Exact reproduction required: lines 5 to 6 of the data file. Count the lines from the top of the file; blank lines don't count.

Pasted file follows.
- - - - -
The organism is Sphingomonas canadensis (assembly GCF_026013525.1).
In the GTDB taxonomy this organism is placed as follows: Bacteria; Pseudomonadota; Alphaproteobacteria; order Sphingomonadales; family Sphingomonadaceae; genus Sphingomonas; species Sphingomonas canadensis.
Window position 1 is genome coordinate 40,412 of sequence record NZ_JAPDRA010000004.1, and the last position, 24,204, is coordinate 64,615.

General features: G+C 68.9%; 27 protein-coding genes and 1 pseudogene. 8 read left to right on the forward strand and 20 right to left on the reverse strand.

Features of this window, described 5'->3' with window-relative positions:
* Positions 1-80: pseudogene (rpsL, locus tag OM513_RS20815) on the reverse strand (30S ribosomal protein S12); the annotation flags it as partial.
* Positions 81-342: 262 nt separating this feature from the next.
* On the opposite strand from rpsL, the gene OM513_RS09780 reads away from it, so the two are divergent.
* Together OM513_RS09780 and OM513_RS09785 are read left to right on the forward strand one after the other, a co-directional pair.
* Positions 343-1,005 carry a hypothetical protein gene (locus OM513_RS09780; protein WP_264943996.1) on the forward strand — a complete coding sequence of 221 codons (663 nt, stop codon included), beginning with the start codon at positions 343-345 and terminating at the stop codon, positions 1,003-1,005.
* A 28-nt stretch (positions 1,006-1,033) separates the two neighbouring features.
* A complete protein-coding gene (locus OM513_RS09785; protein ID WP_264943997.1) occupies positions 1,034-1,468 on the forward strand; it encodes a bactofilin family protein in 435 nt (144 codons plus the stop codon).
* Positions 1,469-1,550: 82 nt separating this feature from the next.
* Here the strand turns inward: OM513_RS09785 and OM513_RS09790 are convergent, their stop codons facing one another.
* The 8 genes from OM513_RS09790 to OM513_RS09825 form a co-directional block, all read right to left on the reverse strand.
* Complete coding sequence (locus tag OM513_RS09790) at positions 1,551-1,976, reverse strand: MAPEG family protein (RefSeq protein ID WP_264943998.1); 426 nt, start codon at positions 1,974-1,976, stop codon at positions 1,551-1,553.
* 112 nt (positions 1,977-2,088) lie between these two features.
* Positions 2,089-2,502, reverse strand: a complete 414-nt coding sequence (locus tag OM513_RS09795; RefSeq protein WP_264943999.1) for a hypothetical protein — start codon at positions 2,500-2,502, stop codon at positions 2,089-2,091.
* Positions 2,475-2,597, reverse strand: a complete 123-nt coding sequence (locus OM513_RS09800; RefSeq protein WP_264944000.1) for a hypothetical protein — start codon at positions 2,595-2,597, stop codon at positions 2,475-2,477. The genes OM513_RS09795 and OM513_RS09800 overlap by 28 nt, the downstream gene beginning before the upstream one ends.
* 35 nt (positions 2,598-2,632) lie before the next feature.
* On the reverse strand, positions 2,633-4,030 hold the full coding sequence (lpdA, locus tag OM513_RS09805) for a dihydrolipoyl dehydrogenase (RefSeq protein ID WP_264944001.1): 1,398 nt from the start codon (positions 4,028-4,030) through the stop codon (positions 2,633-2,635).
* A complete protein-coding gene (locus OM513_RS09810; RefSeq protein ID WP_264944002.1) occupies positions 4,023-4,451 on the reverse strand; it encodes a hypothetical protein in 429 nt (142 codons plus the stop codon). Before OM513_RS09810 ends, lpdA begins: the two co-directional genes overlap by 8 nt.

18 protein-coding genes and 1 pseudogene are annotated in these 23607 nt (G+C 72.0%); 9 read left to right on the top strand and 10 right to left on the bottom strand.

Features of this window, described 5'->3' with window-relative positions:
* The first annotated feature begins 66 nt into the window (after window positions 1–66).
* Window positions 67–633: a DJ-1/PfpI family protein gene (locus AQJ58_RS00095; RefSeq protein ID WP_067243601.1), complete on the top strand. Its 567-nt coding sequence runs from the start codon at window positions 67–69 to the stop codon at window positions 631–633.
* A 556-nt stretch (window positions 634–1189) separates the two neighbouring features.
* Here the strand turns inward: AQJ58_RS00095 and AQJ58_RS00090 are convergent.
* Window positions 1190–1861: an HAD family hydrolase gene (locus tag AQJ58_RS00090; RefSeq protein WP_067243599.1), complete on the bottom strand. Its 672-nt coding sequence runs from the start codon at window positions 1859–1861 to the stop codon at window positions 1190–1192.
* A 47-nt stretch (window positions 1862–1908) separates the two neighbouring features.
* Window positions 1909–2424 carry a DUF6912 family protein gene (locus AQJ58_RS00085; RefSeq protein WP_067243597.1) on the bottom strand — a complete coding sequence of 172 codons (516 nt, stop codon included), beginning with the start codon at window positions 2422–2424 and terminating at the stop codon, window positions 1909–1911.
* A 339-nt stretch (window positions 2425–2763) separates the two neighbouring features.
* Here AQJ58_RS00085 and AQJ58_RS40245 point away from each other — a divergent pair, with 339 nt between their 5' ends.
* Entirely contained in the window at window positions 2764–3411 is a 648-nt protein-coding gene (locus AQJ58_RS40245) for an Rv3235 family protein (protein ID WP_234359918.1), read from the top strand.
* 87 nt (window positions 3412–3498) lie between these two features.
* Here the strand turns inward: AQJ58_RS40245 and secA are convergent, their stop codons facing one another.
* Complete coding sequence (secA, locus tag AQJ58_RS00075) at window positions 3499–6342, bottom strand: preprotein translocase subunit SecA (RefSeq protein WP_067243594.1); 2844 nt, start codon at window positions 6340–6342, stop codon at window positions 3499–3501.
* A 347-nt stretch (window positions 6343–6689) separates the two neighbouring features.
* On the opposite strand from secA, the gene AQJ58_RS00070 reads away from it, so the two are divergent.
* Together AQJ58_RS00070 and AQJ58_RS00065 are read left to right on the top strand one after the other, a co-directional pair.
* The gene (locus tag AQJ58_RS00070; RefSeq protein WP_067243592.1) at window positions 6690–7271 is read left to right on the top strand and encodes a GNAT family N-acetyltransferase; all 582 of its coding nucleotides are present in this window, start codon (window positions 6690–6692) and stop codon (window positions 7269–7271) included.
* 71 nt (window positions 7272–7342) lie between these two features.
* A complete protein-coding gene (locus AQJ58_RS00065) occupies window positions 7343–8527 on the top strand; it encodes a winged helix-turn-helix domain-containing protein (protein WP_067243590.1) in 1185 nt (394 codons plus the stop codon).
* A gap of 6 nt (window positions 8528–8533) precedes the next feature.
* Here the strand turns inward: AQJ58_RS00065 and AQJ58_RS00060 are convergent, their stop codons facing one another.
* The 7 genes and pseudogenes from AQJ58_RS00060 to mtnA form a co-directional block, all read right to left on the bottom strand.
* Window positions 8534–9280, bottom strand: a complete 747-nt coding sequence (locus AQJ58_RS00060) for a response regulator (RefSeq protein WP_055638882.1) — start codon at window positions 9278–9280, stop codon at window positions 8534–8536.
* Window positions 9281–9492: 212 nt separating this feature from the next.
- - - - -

Features of this window, described 5'->3' with window-relative positions:
* Positions 1-80: pseudogene (rpsL, locus tag OM513_RS20815) on the reverse strand (30S ribosomal protein S12); the annotation flags it as partial.